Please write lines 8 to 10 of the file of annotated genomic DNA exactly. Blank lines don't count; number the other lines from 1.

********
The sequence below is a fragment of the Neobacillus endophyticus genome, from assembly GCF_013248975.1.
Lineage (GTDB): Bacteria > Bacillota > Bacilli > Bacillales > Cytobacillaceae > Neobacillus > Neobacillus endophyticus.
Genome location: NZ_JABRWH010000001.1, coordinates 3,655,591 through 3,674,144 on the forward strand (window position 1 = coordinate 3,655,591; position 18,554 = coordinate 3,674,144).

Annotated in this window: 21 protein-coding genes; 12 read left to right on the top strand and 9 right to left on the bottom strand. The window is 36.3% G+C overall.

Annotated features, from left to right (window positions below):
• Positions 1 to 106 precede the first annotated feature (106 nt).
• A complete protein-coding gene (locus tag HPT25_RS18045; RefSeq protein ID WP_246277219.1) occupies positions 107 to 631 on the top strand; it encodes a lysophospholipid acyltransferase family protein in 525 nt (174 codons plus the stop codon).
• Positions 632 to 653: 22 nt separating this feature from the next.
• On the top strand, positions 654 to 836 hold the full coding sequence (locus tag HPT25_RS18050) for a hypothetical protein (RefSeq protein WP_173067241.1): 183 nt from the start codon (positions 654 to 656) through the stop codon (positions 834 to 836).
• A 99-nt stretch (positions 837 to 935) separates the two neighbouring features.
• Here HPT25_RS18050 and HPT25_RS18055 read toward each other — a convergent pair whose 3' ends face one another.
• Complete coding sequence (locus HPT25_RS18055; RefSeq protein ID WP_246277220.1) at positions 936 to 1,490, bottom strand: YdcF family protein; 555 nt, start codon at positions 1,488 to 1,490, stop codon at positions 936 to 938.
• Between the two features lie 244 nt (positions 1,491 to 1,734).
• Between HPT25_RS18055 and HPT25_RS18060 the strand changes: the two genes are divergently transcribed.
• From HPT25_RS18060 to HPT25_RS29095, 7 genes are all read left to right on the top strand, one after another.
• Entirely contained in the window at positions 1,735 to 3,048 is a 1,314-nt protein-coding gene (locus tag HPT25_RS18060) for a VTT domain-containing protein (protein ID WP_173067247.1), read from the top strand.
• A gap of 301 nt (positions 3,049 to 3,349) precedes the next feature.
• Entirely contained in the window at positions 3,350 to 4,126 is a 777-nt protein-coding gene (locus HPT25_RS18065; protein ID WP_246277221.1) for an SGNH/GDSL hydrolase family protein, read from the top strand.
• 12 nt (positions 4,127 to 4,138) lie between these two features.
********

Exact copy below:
• Positions 632 to 653: 22 nt separating this feature from the next.
• On the top strand, positions 654 to 836 hold the full coding sequence (locus tag HPT25_RS18050) for a hypothetical protein (RefSeq protein WP_173067241.1): 183 nt from the start codon (positions 654 to 656) through the stop codon (positions 834 to 836).
• A 99-nt stretch (positions 837 to 935) separates the two neighbouring features.